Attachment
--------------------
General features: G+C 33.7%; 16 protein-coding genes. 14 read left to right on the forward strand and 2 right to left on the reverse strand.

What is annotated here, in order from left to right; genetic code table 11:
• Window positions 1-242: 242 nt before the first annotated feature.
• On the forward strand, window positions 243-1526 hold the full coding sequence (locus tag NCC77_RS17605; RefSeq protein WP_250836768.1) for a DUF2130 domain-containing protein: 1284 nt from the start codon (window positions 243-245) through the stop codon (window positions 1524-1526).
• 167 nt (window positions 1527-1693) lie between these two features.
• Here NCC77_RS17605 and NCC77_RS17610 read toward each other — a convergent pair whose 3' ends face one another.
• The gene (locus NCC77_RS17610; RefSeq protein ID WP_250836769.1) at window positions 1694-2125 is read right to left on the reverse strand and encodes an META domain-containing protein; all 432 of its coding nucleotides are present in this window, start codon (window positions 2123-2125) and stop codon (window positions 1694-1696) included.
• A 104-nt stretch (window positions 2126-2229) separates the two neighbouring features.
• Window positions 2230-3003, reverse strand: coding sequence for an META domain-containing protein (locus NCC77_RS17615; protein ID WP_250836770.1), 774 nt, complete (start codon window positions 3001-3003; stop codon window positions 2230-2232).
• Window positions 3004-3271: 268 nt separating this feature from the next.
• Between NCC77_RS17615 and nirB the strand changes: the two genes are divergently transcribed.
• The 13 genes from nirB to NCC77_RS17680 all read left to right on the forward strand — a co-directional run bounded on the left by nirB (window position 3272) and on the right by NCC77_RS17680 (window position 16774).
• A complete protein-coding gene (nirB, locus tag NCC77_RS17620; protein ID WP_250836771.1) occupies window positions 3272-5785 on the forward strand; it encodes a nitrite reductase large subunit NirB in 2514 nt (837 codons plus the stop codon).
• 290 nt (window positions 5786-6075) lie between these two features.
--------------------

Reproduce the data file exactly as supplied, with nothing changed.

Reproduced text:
General features: G+C 33.7%; 16 protein-coding genes. 14 read left to right on the forward strand and 2 right to left on the reverse strand.

What is annotated here, in order from left to right; genetic code table 11:
• Window positions 1-242: 242 nt before the first annotated feature.
• On the forward strand, window positions 243-1526 hold the full coding sequence (locus tag NCC77_RS17605; RefSeq protein WP_250836768.1) for a DUF2130 domain-containing protein: 1284 nt from the start codon (window positions 243-245) through the stop codon (window positions 1524-1526).
• 167 nt (window positions 1527-1693) lie between these two features.
• Here NCC77_RS17605 and NCC77_RS17610 read toward each other — a convergent pair whose 3' ends face one another.
• The gene (locus NCC77_RS17610; RefSeq protein ID WP_250836769.1) at window positions 1694-2125 is read right to left on the reverse strand and encodes an META domain-containing protein; all 432 of its coding nucleotides are present in this window, start codon (window positions 2123-2125) and stop codon (window positions 1694-1696) included.
• A 104-nt stretch (window positions 2126-2229) separates the two neighbouring features.
• Window positions 2230-3003, reverse strand: coding sequence for an META domain-containing protein (locus NCC77_RS17615; protein ID WP_250836770.1), 774 nt, complete (start codon window positions 3001-3003; stop codon window positions 2230-2232).
• Window positions 3004-3271: 268 nt separating this feature from the next.
• Between NCC77_RS17615 and nirB the strand changes: the two genes are divergently transcribed.
• The 13 genes from nirB to NCC77_RS17680 all read left to right on the forward strand — a co-directional run bounded on the left by nirB (window position 3272) and on the right by NCC77_RS17680 (window position 16774).
• A complete protein-coding gene (nirB, locus tag NCC77_RS17620; protein ID WP_250836771.1) occupies window positions 3272-5785 on the forward strand; it encodes a nitrite reductase large subunit NirB in 2514 nt (837 codons plus the stop codon).
• 290 nt (window positions 5786-6075) lie between these two features.